Also, I wasn’t a fan of John’s affair subplot. That felt a bit off to me, probably just something extra for John to feel guilty about. Apparently, it gets pay off next episode, which makes me very happy, as here I see no purpose or need for it whatsoever.

Production wise, it’s mainly good. Talalay’s direction is good, as always, but sometimes, the swimming pool scene, in particular, moments felt a bit clunky and not quite right fit the show. Talalay is one of my favourite TV directors, but I think her work on Doctor Who will always be her strongest. The music was good, and so was the pacing.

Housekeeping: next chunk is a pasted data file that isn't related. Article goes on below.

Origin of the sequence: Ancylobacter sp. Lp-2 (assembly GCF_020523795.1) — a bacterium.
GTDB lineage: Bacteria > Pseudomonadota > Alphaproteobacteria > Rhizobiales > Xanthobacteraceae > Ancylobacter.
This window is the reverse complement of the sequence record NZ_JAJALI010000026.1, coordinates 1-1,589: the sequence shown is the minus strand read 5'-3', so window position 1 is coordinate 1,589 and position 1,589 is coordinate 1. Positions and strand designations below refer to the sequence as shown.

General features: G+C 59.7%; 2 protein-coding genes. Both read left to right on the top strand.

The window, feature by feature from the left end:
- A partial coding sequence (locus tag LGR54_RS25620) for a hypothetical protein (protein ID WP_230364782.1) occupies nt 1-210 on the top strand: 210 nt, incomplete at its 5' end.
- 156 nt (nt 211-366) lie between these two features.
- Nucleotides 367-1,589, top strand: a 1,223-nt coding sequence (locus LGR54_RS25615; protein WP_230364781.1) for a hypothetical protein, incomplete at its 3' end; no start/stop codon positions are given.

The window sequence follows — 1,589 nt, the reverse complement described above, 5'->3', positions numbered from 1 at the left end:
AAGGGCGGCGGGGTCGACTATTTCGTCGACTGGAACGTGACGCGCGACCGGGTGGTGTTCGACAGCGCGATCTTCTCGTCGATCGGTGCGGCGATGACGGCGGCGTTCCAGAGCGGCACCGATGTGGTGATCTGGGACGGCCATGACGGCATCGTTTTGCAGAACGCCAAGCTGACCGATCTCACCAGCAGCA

Overall: Gave us some fantastic character development and then took it away, but the plot’s decent, Sherlock’s written well, and it’s competently made.


Episode Ranking
1. The Reichenbach Fall
2. The Sign of Three
3. A Study in Pink
4. His Last Vow
5. The Great Game
6. A Scandal in Belgravia
7. The Hound of Baskerville
8. The Abominable Bride
9. The Six Thatchers
10. The Blind Banker
11. The Empty Hearse